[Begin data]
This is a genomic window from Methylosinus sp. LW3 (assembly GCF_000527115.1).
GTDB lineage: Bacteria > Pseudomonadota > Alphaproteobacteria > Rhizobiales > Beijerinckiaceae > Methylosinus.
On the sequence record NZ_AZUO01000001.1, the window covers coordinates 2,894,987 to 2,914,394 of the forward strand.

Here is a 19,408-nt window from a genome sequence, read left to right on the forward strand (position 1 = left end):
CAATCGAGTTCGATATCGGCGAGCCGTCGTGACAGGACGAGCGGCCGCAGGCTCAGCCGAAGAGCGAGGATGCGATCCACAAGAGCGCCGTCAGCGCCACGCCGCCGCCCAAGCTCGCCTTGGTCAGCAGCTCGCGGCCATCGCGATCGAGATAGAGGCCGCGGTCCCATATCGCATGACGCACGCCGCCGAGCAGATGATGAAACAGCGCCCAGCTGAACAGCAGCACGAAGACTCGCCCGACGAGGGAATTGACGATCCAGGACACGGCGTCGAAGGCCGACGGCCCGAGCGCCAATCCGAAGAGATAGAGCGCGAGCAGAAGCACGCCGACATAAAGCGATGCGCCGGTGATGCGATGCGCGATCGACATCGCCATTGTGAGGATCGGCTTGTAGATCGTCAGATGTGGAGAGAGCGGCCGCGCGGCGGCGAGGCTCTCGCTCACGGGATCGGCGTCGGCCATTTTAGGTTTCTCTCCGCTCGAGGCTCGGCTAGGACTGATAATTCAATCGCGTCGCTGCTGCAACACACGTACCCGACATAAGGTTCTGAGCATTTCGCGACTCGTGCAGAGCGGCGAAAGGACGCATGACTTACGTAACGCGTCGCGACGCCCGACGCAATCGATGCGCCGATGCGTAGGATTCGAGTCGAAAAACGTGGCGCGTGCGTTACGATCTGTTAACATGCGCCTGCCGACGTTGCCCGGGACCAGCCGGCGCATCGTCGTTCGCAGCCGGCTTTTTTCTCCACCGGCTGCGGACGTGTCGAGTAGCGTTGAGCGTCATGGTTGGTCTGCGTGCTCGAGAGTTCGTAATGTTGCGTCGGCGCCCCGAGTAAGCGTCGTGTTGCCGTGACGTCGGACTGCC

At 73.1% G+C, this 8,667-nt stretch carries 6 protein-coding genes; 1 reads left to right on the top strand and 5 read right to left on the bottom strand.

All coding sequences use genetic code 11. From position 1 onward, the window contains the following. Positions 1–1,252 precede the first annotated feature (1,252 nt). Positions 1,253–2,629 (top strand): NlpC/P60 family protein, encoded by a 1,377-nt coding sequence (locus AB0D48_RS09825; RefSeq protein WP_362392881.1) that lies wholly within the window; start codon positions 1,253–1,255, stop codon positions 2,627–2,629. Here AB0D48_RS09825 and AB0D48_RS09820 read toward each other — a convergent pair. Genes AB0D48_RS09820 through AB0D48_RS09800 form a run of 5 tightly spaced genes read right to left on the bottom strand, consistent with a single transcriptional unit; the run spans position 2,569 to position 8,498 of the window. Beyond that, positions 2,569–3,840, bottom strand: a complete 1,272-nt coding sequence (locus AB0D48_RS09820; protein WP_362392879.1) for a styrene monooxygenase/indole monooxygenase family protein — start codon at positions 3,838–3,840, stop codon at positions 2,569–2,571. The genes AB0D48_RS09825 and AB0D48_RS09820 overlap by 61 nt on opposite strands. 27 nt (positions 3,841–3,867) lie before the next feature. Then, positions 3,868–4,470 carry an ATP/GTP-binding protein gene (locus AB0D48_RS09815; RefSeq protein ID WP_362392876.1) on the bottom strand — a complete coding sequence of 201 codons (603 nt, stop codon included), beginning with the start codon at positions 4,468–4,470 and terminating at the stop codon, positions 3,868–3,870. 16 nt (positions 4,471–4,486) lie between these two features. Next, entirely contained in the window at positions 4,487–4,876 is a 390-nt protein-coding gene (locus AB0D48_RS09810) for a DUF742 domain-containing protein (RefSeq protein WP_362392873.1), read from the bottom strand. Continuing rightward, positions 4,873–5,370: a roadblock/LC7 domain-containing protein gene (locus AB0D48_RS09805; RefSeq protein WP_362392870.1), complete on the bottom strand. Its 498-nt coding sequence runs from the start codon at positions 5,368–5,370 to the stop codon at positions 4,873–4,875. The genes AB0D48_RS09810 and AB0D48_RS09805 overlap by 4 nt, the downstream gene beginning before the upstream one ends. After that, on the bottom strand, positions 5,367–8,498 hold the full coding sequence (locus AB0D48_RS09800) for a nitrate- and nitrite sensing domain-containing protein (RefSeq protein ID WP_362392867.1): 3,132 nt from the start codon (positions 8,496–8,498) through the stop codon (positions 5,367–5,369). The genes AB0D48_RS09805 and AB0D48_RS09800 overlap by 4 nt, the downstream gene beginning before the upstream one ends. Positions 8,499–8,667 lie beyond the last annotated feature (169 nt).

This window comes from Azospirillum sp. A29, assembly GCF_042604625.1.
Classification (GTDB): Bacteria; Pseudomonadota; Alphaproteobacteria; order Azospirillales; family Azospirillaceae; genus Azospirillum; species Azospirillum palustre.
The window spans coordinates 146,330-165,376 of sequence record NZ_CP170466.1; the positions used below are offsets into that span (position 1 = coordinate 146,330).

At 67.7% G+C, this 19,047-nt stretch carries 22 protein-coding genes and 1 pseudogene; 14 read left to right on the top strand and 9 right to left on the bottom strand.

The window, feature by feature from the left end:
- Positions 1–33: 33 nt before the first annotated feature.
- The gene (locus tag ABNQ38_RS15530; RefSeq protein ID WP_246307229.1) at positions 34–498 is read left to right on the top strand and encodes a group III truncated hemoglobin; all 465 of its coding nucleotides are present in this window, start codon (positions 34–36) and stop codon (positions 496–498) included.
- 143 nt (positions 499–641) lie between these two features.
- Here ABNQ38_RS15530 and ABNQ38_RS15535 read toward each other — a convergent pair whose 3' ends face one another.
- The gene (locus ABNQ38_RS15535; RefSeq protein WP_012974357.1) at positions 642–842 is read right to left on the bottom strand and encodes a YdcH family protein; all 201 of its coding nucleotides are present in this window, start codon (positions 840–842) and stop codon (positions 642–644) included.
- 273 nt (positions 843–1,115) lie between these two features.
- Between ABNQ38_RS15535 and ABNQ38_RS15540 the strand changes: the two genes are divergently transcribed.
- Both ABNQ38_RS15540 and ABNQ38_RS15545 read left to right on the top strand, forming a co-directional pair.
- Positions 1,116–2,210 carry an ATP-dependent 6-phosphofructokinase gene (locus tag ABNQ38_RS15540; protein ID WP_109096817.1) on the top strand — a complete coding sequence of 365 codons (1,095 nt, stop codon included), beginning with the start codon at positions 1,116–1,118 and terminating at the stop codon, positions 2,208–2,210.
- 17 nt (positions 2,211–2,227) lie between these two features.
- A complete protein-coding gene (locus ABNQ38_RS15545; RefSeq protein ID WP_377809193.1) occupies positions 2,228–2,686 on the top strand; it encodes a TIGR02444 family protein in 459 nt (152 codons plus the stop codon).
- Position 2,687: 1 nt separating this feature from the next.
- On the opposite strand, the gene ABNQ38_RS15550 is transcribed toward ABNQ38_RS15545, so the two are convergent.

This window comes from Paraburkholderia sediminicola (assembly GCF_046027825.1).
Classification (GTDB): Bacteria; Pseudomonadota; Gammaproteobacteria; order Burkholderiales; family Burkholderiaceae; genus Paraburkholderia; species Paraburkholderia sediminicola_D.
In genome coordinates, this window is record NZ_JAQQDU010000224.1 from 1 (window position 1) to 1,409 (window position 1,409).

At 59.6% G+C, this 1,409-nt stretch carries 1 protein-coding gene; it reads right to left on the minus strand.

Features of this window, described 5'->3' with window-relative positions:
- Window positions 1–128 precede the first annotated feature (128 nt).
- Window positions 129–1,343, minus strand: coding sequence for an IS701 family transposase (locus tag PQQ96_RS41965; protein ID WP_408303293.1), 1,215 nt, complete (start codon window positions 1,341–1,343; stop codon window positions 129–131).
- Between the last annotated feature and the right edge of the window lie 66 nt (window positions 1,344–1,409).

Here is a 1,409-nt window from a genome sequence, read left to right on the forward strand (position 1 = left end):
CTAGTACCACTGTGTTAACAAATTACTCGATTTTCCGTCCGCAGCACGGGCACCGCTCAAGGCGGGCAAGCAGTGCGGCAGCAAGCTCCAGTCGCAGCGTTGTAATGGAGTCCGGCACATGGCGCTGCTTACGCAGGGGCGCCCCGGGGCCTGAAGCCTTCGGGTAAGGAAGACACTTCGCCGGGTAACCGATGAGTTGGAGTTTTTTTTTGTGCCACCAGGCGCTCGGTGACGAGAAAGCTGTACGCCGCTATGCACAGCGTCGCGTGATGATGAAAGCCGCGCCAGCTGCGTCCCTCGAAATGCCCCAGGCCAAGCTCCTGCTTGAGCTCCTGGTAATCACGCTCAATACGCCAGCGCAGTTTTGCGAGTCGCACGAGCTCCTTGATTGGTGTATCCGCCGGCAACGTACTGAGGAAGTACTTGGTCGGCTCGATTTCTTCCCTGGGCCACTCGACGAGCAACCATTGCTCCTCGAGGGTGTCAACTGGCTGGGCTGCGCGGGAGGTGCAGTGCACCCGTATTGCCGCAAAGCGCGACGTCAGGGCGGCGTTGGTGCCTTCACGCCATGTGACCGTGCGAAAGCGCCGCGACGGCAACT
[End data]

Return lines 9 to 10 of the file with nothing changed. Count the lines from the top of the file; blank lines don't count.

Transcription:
Classification (GTDB): Bacteria; Pseudomonadota; Alphaproteobacteria; order Azospirillales; family Azospirillaceae; genus Azospirillum; species Azospirillum palustre.
The window spans coordinates 146,330-165,376 of sequence record NZ_CP170466.1; the positions used below are offsets into that span (position 1 = coordinate 146,330).